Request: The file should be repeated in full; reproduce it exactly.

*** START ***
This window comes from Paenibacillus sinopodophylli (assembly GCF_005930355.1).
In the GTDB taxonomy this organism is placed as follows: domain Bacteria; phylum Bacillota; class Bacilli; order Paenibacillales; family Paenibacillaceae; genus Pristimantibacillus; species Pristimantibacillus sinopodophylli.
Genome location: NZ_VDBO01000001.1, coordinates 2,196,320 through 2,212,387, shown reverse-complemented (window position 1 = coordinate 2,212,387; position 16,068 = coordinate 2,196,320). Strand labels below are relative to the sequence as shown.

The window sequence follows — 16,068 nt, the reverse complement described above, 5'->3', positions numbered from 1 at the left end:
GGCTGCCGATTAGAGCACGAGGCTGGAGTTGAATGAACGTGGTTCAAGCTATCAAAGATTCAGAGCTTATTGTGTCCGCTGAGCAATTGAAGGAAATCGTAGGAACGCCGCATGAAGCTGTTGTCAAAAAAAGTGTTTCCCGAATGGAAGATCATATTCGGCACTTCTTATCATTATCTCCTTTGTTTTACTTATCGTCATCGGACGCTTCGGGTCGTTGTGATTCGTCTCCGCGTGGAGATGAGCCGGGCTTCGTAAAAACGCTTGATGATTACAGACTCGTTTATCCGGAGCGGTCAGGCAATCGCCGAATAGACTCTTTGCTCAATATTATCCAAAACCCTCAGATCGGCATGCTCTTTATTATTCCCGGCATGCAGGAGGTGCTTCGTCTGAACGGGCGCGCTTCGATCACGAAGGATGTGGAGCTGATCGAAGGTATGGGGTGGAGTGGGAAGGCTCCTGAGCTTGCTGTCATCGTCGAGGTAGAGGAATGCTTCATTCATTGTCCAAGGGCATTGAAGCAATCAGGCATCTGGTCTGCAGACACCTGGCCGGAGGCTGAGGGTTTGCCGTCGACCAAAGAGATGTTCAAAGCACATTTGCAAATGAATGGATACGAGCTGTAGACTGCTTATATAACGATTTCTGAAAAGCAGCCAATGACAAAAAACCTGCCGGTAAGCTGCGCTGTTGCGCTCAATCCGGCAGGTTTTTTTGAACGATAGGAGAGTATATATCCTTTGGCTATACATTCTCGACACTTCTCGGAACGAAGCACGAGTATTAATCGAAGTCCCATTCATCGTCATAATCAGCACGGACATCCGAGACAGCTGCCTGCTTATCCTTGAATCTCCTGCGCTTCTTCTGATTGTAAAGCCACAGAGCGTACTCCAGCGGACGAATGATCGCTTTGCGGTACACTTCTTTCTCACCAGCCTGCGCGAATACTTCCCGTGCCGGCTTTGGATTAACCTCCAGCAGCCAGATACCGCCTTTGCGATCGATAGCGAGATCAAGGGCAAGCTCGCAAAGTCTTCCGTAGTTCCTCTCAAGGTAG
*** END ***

This window comes from Paenibacillus sinopodophylli (assembly GCF_005930355.1).
In the GTDB taxonomy this organism is placed as follows: domain Bacteria; phylum Bacillota; class Bacilli; order Paenibacillales; family Paenibacillaceae; genus Pristimantibacillus; species Pristimantibacillus sinopodophylli.
Genome location: NZ_VDBO01000001.1, coordinates 2,196,320 through 2,212,387, shown reverse-complemented (window position 1 = coordinate 2,212,387; position 16,068 = coordinate 2,196,320). Strand labels below are relative to the sequence as shown.

The window sequence follows — 16,068 nt, the reverse complement described above, 5'->3', positions numbered from 1 at the left end:
GGCTGCCGATTAGAGCACGAGGCTGGAGTTGAATGAACGTGGTTCAAGCTATCAAAGATTCAGAGCTTATTGTGTCCGCTGAGCAATTGAAGGAAATCGTAGGAACGCCGCATGAAGCTGTTGTCAAAAAAAGTGTTTCCCGAATGGAAGATCATATTCGGCACTTCTTATCATTATCTCCTTTGTTTTACTTATCGTCATCGGACGCTTCGGGTCGTTGTGATTCGTCTCCGCGTGGAGATGAGCCGGGCTTCGTAAAAACGCTTGATGATTACAGACTCGTTTATCCGGAGCGGTCAGGCAATCGCCGAATAGACTCTTTGCTCAATATTATCCAAAACCCTCAGATCGGCATGCTCTTTATTATTCCCGGCATGCAGGAGGTGCTTCGTCTGAACGGGCGCGCTTCGATCACGAAGGATGTGGAGCTGATCGAAGGTATGGGGTGGAGTGGGAAGGCTCCTGAGCTTGCTGTCATCGTCGAGGTAGAGGAATGCTTCATTCATTGTCCAAGGGCATTGAAGCAATCAGGCATCTGGTCTGCAGACACCTGGCCGGAGGCTGAGGGTTTGCCGTCGACCAAAGAGATGTTCAAAGCACATTTGCAAATGAATGGATACGAGCTGTAGACTGCTTATATAACGATTTCTGAAAAGCAGCCAATGACAAAAAACCTGCCGGTAAGCTGCGCTGTTGCGCTCAATCCGGCAGGTTTTTTTGAACGATAGGAGAGTATATATCCTTTGGCTATACATTCTCGACACTTCTCGGAACGAAGCACGAGTATTAATCGAAGTCCCATTCATCGTCATAATCAGCACGGACATCCGAGACAGCTGCCTGCTTATCCTTGAATCTCCTGCGCTTCTTCTGATTGTAAAGCCACAGAGCGTACTCCAGCGGACGAATGATCGCTTTGCGGTACACTTCTTTCTCACCAGCCTGCGCGAATACTTCCCGTGCCGGCTTTGGATTAACCTCCAGCAGCCAGATACCGCCTTTGCGATCGATAGCGAGATCAAGGGCAAGCTCGCAAAGTCTTCCGTAGTTCCTCTCAAGGTAG